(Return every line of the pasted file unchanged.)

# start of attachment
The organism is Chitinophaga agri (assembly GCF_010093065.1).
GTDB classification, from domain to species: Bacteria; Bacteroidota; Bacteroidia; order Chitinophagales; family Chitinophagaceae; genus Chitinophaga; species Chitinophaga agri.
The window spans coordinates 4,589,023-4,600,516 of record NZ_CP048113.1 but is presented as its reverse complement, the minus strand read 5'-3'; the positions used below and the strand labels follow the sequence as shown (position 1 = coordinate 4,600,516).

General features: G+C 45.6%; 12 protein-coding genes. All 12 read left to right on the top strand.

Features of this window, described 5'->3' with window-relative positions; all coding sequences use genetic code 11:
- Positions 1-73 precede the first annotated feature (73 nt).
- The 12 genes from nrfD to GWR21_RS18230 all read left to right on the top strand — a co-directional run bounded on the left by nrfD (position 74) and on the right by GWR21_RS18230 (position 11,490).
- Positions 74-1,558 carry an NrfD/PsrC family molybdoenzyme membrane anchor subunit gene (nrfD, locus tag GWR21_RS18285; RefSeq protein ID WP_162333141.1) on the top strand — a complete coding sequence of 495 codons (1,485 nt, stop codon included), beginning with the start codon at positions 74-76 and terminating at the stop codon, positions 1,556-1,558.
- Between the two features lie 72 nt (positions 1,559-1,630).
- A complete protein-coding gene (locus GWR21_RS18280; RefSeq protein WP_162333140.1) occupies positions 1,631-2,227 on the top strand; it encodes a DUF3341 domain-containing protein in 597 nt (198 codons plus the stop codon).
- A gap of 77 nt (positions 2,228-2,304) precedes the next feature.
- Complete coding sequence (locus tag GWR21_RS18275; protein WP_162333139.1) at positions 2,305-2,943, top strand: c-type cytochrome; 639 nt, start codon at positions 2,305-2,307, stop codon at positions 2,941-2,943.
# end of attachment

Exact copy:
The organism is Chitinophaga agri (assembly GCF_010093065.1).
GTDB classification, from domain to species: Bacteria; Bacteroidota; Bacteroidia; order Chitinophagales; family Chitinophagaceae; genus Chitinophaga; species Chitinophaga agri.
The window spans coordinates 4,589,023-4,600,516 of record NZ_CP048113.1 but is presented as its reverse complement, the minus strand read 5'-3'; the positions used below and the strand labels follow the sequence as shown (position 1 = coordinate 4,600,516).

General features: G+C 45.6%; 12 protein-coding genes. All 12 read left to right on the top strand.

Features of this window, described 5'->3' with window-relative positions; all coding sequences use genetic code 11:
- Positions 1-73 precede the first annotated feature (73 nt).
- The 12 genes from nrfD to GWR21_RS18230 all read left to right on the top strand — a co-directional run bounded on the left by nrfD (position 74) and on the right by GWR21_RS18230 (position 11,490).
- Positions 74-1,558 carry an NrfD/PsrC family molybdoenzyme membrane anchor subunit gene (nrfD, locus tag GWR21_RS18285; RefSeq protein ID WP_162333141.1) on the top strand — a complete coding sequence of 495 codons (1,485 nt, stop codon included), beginning with the start codon at positions 74-76 and terminating at the stop codon, positions 1,556-1,558.
- Between the two features lie 72 nt (positions 1,559-1,630).
- A complete protein-coding gene (locus GWR21_RS18280; RefSeq protein WP_162333140.1) occupies positions 1,631-2,227 on the top strand; it encodes a DUF3341 domain-containing protein in 597 nt (198 codons plus the stop codon).
- A gap of 77 nt (positions 2,228-2,304) precedes the next feature.
- Complete coding sequence (locus tag GWR21_RS18275; protein WP_162333139.1) at positions 2,305-2,943, top strand: c-type cytochrome; 639 nt, start codon at positions 2,305-2,307, stop codon at positions 2,941-2,943.